I saw a question get posted on twitter that kind of intrigues me a little. The question was pretty straight forward. “How many virtual machines should I be able to run on a host?” That is really a fair question in itself but what I find intriguing is that this is the first question he asks. Is this really the first thing administrators think to ask when designing their environment? After all there is no set formula on how many virtual machines you can run on a host. You can be a little more exact when working with VDI because for the most part all the virtual machines would be set up pretty much the same way and the numbers can be a little more predictable. That would not be the case when working with server virtualization. You are going to have servers all with different configurations and amount of resources provisioned to the virtual machines. This variation is what will change your slot count and the amount of virtual machines you can run on the host.
Pano Logic announced today the release of Pano System 3.5, which adds support for Microsoft Hyper-V the alongside VMware vSphere.
When we talk about Cloud Security, the main concept is to separate, as an example, Coke from Pepsi. This implies that Tenant’s cannot impact the availability of each others data, the integrity of that data, and the confidentiality of that data. But what does this actually mean? Does this apply to all types of clouds in the same way?
There are three types of cloud families: Private, Hybrid, Public. There are at least 3 types of clouds: SaaS, PaaS, and IaaS. Do the same rules for one cloud family work for all cloud families? as well as for the types of clouds?
I believe the answer is yes.
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Although virtualization technologies have been a great help to data center managers looking to reclaim power in an overburdened environment, virtualization can also create problems. As IT organizations complete their server virtualization initiatives and as their virtualization management skills mature, use of the physical server power management features and dynamic workload shifting capabilities will increase. This, coupled with increased adoption of server hosted desktop virtualization, will create new opportunities for improving the efficiency of data center power and cooling systems, as well as new challenges for keeping up with increasing demand.
VMware and Citrix are partners – they have just not announced it. Both companies have realized that customers want the market leading application delivery suite (Citrix) to work on the market leading data center virtualization platform (vSphere) and with the cooperation of the partners who implement both solutions have made it happen.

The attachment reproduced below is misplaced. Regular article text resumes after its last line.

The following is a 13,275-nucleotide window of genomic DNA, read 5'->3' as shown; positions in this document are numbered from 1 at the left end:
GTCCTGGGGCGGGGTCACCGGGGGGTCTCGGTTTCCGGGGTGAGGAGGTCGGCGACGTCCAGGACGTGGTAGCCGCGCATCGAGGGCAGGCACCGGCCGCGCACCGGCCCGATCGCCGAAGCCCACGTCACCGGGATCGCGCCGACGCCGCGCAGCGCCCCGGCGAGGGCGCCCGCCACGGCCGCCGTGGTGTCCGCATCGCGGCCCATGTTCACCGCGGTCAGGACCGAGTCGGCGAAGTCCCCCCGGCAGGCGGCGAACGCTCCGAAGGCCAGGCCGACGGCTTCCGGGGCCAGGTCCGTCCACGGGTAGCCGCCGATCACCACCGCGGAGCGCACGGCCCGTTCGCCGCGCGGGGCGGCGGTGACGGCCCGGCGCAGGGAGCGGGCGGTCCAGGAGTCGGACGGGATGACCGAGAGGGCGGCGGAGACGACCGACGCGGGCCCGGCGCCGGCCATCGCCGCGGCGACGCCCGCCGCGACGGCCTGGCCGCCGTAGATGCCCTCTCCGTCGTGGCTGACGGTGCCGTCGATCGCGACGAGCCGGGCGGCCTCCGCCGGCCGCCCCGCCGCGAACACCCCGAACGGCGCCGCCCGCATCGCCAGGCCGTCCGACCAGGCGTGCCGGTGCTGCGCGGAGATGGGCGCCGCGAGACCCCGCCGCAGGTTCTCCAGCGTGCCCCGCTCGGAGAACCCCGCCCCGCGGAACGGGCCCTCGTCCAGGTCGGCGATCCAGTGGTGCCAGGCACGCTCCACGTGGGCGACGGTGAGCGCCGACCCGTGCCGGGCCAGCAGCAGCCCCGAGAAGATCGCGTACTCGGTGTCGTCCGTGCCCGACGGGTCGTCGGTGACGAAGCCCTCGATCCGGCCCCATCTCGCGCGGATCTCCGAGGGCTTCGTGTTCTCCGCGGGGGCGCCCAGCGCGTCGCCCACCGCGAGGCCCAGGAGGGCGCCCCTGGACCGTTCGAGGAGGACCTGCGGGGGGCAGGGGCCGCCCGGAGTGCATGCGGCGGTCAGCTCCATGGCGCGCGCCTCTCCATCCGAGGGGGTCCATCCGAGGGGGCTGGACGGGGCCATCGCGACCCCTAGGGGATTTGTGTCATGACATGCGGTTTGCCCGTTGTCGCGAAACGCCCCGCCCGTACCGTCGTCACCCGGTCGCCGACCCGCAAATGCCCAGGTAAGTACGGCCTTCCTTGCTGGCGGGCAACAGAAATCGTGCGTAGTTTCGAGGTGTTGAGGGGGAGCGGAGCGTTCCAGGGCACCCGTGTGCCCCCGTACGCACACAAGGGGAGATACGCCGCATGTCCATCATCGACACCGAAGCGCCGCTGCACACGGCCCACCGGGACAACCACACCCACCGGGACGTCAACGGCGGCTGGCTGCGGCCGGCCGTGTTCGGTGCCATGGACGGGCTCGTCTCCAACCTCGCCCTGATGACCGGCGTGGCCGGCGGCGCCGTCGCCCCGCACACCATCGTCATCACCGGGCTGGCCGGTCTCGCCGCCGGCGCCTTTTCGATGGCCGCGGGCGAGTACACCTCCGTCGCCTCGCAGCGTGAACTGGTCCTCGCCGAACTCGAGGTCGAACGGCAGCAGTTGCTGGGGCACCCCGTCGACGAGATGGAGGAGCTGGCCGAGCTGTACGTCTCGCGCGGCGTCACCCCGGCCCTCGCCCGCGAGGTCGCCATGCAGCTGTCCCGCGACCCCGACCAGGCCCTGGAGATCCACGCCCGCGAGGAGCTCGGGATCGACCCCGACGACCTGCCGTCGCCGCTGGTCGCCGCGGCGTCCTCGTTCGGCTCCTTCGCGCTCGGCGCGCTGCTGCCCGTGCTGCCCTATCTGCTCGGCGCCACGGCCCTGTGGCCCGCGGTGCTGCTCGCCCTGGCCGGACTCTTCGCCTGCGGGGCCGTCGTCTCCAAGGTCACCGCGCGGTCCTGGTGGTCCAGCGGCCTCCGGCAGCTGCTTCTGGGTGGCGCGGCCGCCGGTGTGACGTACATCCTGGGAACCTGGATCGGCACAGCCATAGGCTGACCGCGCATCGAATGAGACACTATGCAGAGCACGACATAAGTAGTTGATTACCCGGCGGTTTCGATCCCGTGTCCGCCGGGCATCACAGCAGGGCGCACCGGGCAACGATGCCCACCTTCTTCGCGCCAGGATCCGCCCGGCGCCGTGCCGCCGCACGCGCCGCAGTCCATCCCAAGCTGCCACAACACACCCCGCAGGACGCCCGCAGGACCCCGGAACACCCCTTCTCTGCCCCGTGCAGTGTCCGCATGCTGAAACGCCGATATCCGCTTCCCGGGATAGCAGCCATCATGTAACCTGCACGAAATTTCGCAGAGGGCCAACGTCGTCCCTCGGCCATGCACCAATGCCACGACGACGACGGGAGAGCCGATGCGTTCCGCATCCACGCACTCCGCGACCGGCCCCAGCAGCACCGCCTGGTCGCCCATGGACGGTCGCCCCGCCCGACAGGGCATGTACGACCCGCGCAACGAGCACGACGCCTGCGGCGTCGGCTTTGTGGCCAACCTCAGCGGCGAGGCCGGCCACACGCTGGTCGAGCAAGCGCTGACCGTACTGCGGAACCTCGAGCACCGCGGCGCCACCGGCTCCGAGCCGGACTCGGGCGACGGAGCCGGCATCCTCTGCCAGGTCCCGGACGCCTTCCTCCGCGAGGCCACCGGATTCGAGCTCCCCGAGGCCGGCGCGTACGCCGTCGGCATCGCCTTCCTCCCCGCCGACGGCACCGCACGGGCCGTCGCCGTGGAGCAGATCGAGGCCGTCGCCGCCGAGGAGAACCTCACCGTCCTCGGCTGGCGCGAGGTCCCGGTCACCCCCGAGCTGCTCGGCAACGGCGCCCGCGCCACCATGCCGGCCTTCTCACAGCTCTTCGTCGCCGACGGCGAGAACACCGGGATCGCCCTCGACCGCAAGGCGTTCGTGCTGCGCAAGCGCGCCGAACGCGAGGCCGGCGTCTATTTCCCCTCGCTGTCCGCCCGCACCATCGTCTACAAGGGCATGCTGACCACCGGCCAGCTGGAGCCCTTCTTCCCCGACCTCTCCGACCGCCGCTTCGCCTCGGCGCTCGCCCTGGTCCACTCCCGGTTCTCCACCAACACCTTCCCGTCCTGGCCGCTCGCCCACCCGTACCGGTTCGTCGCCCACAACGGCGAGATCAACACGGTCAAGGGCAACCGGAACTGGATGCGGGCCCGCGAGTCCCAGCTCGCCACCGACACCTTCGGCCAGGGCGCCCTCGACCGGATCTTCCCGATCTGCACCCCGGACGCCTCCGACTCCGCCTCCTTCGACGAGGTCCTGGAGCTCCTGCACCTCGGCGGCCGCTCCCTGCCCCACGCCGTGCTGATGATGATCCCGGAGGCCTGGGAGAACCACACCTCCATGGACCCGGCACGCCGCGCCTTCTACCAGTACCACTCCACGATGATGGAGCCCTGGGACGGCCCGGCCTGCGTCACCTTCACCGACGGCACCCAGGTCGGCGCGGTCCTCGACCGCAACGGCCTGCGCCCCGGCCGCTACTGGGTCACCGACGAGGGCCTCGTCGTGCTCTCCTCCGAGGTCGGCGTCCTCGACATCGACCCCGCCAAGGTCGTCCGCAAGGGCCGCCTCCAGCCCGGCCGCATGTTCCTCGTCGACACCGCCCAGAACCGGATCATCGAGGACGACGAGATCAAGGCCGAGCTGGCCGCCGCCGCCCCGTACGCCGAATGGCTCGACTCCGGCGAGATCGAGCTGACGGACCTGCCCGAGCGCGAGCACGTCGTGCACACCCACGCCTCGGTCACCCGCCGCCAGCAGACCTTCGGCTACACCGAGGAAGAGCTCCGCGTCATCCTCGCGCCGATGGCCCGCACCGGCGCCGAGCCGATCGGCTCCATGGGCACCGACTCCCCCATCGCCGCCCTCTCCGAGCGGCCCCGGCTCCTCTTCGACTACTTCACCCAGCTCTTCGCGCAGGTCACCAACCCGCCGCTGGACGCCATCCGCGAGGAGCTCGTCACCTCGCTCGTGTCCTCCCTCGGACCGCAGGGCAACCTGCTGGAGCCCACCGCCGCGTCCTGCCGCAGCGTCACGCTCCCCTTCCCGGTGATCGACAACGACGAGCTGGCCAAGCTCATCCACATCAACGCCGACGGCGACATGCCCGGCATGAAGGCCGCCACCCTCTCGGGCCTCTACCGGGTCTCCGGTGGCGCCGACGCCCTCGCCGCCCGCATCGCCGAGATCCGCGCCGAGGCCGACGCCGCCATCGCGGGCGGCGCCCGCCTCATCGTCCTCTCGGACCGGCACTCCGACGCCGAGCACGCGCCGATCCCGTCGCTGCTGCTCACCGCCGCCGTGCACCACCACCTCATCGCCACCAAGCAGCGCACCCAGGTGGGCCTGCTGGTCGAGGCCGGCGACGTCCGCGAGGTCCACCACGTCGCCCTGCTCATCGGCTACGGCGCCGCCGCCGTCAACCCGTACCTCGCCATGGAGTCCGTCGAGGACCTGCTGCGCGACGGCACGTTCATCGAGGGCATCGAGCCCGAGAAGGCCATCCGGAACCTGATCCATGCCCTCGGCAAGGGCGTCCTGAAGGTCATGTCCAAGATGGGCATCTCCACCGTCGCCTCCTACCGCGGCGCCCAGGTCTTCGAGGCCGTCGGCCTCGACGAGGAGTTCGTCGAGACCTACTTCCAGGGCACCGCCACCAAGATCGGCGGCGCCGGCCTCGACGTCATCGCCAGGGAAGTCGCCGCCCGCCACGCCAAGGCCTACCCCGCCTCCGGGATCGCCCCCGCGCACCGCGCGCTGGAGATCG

Last month at VMworld, VMware took a major step forward in its desktop virtualization vision with the introduction of View 4.5. On hand for the launch was Gartner Research Vice President Chris Wolf who confirmed that View 4.5’s improved scalability coupled with the addition of role-based delegated administration change auditing features and the ability to support Windows 7 meant that View 4.5 joined Citrix XenDesktop 4.0 in fulfilling Gartner’s requirements for an enterprise-class server hosted virtual desktop platform. Although, View 4.5 is more notable for a feature that is not required to obtain Gartner’s blessing.
Christofer Hoff (@Beaker) and I had a short discussion on twitter the other day about the VMware Cloud Director (vCD) security guidance. We both felt it was a bit lite and missed the point of Secure Multi Tenancy. However, I feel even more strongly that people will implement what is in the vCD Guidance, vBlock Security Guidance, and the vSphere Hardening Guidance, and in effect have a completely insecure cloud. These three guides look at the problem as if they were singular entities and not as a whole.
I can remember, in what seems like a really long time ago, about the creation of a new company, Acadia, that will support the coalition of VMware, Cisco and EMC’s vBlock product. I had really long forgotten about the new company that was going to be formed when EMC really started their hiring blitz and campaign to get all the well known talent that EMC could get their hand on. That had been the news and buzz in the industry, as well as a nonstop twitter topic speculation about who was going to be the next person to enroll in Chad’s Army as a vSpecialist. It really appeared that the EMC crew was going to be in the best position to support and sell vBlock technology.
Buying the Managed Objects assets of Novell would give VMware a credible entry into the Business Service Management realm with product assets that could compete head to head with those from CA, IBM, HP and BMC – especially on the VMware platform. However there were significant issues with BSM as implemented by all of these vendors, and acquiring a BSM product set would not in an of itself address those all of those (Integrien helps with root cause) issues. The real answer here remains a virtualization and cloud competent performance assurance capability which should be attainable without recreating the baggage of BSM.